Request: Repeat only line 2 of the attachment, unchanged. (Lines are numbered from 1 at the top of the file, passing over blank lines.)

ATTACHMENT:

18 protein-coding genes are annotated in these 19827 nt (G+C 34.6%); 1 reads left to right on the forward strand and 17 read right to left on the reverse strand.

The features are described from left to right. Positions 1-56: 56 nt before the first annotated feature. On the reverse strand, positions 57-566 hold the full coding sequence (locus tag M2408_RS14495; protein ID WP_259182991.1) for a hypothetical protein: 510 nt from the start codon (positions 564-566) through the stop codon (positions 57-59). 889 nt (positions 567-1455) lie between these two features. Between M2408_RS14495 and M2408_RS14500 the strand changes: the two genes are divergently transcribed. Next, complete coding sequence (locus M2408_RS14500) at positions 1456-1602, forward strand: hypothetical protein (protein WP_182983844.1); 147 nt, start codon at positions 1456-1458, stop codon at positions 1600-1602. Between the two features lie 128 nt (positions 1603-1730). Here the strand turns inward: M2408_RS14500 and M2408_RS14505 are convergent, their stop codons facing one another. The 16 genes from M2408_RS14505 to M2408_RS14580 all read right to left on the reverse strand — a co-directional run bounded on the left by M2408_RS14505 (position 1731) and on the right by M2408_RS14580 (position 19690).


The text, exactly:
The features are described from left to right. Positions 1-56: 56 nt before the first annotated feature. On the reverse strand, positions 57-566 hold the full coding sequence (locus tag M2408_RS14495; protein ID WP_259182991.1) for a hypothetical protein: 510 nt from the start codon (positions 564-566) through the stop codon (positions 57-59). 889 nt (positions 567-1455) lie between these two features. Between M2408_RS14495 and M2408_RS14500 the strand changes: the two genes are divergently transcribed. Next, complete coding sequence (locus M2408_RS14500) at positions 1456-1602, forward strand: hypothetical protein (protein WP_182983844.1); 147 nt, start codon at positions 1456-1458, stop codon at positions 1600-1602. Between the two features lie 128 nt (positions 1603-1730). Here the strand turns inward: M2408_RS14500 and M2408_RS14505 are convergent, their stop codons facing one another. The 16 genes from M2408_RS14505 to M2408_RS14580 all read right to left on the reverse strand — a co-directional run bounded on the left by M2408_RS14505 (position 1731) and on the right by M2408_RS14580 (position 19690).